The Bureaucrat Mind – Hopefully a Happy Ending in Sight

I had a phone call from a constituent  regarding a problem with getting rid of a small refrigerator. Babergh has a Refuse Hot Line to deal with oversize items who informed our man that his small refrigerator could not be collected as he lives above ground level on the first floor.
The refrigerator could however be collected if he placed on it on the pavement.
The constituent is in his eighties and lives in sheltered accommodation. The Refuse Hotline was unable to suggest how the refrigerator’s journey from the first floor to the pavement might be accomplished.
I referred the matter to the Council and received the following (edited) response:
This is the official (and correct!)  ‘jobsworth’ response. Despite appearing unhelpful, there are good reasons why we discourage our contractors from entering people’s properties. Health and safety – carriage of heavy loads etc., is only one issue here, but must be considered. Additionally there is the risk, as happened last year, of facing accusations of damage and removal of the wrong appliance (resulting in a not insignificant compensation claim!!). In addition – with the firm commercial hat on – our service and cost is based on a ‘time per call’ which is in reality a matter of minutes. We therefore need to manage the time spent by operatives on site to avoid variation claims by the contractor.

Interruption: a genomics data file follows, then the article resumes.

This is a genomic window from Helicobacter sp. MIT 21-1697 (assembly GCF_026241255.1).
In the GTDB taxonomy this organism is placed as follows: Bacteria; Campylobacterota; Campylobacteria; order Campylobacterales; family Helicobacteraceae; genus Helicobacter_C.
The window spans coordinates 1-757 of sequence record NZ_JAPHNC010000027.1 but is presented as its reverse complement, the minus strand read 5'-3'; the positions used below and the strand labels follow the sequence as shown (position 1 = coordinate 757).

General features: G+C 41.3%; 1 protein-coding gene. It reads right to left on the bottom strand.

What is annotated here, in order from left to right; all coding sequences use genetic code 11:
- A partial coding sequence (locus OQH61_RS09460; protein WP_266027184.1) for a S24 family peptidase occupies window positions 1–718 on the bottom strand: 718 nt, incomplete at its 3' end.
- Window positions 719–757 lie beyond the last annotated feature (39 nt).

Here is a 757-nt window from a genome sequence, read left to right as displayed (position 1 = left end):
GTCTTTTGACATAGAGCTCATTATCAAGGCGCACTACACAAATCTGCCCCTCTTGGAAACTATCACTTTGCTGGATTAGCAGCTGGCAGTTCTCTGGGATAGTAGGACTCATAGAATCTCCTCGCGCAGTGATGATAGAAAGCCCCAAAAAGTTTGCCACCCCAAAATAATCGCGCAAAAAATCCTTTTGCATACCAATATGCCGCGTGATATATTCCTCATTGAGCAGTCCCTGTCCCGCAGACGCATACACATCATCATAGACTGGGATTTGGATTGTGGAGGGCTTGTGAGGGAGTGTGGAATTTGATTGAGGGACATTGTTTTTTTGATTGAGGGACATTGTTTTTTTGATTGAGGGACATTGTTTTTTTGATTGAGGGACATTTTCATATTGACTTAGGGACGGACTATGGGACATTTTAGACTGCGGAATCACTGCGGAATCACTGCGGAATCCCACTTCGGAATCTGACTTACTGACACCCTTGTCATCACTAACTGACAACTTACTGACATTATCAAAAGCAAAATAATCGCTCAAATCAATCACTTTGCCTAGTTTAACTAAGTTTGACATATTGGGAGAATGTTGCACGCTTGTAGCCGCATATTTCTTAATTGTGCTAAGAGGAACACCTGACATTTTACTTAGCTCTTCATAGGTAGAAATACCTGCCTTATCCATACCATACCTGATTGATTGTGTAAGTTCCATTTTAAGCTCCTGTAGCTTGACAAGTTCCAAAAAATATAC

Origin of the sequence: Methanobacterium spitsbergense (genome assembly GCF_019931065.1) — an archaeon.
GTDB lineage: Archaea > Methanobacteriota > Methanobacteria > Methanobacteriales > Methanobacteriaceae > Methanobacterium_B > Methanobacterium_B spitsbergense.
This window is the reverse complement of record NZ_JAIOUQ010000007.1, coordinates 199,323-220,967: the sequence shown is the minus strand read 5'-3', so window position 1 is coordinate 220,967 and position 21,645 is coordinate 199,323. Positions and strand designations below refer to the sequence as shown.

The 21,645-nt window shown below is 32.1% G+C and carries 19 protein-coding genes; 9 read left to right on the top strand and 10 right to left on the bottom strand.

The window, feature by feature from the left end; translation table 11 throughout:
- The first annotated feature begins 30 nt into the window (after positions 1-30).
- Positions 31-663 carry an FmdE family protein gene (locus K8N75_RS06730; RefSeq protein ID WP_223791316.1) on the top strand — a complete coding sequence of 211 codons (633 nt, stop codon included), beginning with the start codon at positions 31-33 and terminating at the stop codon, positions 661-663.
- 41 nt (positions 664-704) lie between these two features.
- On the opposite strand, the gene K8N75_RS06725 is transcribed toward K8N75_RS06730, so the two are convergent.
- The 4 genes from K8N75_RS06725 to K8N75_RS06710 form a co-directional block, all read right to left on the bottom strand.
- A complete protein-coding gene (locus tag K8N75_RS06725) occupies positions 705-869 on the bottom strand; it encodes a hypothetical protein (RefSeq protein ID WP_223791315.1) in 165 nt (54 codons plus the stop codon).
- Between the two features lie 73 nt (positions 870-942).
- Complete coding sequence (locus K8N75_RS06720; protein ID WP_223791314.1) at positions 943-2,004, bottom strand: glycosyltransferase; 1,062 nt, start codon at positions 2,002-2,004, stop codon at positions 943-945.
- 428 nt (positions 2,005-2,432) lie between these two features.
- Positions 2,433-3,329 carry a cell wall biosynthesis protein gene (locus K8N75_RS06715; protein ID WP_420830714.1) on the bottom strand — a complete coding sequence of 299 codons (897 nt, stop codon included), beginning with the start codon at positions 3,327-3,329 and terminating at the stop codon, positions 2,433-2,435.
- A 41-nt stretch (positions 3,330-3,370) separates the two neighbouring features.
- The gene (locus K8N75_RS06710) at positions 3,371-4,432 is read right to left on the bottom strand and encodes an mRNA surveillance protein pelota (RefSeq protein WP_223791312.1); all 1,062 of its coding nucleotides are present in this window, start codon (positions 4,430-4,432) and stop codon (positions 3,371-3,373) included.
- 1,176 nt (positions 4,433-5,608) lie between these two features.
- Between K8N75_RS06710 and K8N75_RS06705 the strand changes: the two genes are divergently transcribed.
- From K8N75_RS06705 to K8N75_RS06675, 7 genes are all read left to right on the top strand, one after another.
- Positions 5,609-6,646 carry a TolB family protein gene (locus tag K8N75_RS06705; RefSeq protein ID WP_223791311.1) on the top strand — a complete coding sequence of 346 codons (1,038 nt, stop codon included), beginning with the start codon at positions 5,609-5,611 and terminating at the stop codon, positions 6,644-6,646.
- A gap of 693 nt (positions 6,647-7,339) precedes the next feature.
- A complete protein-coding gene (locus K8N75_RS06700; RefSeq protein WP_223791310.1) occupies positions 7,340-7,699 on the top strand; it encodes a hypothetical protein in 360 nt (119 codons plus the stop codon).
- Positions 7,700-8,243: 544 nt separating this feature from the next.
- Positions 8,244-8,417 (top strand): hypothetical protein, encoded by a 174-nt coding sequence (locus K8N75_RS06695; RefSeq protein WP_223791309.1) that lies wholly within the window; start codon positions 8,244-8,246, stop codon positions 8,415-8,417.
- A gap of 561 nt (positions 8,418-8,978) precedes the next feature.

Usually we would respectfully request anyone with difficulties to ask a neighbour or family member to help out in the interests of community spirit and this is normally successful. However, there are always exceptional cases that we should strive to resolve and this may be one – 80 year old in sheltered accommodation etc.
I will forward to the client team and establish if a solution can be arrived at, or suggestions can be made.
So definitely a bureaucrat with a heart and hopefully there is a happy ending in sight.
However the only valid reason for not going above the ground floor is the financial one and so once again the Council subtly shrinks the service levels and the people most inconvenienced are the vulnerable and the disadvantaged.

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